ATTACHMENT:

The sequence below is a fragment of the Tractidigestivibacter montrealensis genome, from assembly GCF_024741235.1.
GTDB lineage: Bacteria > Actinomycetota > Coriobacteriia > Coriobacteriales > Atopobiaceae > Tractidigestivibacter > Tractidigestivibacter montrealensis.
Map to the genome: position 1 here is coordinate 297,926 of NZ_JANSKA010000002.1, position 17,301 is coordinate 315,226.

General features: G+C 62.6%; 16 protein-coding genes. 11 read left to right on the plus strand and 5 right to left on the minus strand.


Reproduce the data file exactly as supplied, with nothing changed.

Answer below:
The sequence below is a fragment of the Tractidigestivibacter montrealensis genome, from assembly GCF_024741235.1.
GTDB lineage: Bacteria > Actinomycetota > Coriobacteriia > Coriobacteriales > Atopobiaceae > Tractidigestivibacter > Tractidigestivibacter montrealensis.
Map to the genome: position 1 here is coordinate 297,926 of NZ_JANSKA010000002.1, position 17,301 is coordinate 315,226.

General features: G+C 62.6%; 16 protein-coding genes. 11 read left to right on the plus strand and 5 right to left on the minus strand.